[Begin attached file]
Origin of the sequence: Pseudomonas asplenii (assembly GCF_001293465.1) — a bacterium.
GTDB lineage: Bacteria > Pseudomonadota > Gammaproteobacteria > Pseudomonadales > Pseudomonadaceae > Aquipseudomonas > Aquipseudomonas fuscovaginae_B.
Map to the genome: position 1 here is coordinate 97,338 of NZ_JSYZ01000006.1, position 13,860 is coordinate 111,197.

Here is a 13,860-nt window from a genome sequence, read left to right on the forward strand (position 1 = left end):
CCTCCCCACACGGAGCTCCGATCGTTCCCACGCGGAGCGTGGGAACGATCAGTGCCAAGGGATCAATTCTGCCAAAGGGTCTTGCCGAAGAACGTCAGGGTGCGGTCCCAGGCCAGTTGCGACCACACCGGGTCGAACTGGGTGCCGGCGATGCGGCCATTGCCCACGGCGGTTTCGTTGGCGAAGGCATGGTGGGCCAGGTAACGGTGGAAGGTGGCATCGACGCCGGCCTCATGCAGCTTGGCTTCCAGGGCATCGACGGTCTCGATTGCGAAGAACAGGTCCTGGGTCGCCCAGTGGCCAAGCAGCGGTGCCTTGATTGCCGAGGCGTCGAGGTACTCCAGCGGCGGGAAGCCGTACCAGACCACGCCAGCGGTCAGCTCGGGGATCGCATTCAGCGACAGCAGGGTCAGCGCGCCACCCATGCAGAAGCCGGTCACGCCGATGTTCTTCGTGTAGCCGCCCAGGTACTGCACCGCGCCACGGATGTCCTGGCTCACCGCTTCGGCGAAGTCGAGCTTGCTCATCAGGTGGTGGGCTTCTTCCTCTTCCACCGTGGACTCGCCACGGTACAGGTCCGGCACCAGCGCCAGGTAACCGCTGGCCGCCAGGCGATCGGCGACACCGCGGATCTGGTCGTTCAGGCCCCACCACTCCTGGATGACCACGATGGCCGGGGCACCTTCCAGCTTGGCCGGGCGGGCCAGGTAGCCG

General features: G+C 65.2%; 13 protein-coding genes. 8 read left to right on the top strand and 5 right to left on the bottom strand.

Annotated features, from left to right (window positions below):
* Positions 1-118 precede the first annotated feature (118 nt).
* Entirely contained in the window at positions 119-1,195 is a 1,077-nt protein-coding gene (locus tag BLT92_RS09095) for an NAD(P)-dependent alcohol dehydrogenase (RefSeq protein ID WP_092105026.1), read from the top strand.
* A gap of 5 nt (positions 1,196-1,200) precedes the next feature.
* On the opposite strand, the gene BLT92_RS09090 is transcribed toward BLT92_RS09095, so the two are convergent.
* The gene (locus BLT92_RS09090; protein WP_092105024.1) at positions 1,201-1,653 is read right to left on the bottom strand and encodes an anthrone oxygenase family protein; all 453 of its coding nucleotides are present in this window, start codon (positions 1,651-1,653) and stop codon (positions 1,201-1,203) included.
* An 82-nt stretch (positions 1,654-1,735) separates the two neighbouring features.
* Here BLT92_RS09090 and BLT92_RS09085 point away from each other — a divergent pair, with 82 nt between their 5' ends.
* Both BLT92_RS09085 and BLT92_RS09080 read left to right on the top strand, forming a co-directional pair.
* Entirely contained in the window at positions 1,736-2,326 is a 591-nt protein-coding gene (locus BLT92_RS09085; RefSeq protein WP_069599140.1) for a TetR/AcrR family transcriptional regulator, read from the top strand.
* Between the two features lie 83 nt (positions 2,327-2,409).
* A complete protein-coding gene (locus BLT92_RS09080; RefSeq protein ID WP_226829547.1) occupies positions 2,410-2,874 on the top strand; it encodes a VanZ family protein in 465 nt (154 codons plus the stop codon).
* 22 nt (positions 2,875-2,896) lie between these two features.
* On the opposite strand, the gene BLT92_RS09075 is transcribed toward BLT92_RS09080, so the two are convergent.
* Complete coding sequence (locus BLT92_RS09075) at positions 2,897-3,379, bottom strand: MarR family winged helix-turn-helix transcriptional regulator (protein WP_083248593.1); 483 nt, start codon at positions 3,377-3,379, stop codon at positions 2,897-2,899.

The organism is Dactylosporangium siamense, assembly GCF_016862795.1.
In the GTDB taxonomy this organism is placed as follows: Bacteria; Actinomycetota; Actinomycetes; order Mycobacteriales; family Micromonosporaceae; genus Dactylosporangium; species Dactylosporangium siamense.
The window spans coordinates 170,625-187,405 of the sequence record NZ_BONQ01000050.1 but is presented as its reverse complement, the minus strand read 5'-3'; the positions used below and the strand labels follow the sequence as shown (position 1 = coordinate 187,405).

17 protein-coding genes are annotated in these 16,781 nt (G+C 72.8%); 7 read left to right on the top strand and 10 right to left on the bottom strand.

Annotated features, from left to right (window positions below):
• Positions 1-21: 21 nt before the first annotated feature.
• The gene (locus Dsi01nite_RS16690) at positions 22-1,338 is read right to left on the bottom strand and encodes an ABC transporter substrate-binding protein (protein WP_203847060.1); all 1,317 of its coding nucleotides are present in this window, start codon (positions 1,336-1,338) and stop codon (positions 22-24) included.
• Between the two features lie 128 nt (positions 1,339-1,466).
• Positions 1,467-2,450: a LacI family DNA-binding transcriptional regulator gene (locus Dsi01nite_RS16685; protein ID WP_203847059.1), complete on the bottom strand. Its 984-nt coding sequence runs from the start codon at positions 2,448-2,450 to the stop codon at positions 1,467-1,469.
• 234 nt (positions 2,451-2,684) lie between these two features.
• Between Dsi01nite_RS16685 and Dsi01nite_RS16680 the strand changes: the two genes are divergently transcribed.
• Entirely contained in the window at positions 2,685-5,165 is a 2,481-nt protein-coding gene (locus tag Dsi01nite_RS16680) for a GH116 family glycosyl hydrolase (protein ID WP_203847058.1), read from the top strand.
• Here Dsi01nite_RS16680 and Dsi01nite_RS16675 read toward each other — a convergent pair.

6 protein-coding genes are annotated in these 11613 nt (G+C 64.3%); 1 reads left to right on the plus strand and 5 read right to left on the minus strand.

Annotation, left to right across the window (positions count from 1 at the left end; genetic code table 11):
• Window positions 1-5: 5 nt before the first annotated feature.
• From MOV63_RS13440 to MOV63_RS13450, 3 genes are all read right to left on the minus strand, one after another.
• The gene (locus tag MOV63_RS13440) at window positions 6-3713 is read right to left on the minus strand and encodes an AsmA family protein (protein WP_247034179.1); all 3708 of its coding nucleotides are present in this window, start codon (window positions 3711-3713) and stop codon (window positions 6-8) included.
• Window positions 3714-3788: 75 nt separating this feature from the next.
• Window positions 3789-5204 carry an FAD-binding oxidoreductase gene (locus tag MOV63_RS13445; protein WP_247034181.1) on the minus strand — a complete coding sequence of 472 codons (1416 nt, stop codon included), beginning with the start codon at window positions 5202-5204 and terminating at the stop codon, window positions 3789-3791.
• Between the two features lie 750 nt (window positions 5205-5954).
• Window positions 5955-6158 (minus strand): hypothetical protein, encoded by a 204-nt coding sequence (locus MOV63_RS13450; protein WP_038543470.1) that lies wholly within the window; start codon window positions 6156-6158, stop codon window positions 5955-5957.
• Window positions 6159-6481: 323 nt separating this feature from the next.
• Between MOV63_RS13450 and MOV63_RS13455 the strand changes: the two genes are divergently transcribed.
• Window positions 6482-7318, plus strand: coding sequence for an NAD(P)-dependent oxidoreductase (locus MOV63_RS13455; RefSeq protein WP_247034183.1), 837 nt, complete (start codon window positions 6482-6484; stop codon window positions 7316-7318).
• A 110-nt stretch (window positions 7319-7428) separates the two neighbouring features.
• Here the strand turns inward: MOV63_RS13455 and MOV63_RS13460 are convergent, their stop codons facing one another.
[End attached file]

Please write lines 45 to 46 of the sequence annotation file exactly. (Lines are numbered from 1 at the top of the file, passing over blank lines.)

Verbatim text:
• Between MOV63_RS13450 and MOV63_RS13455 the strand changes: the two genes are divergently transcribed.
• Window positions 6482-7318, plus strand: coding sequence for an NAD(P)-dependent oxidoreductase (locus MOV63_RS13455; RefSeq protein WP_247034183.1), 837 nt, complete (start codon window positions 6482-6484; stop codon window positions 7316-7318).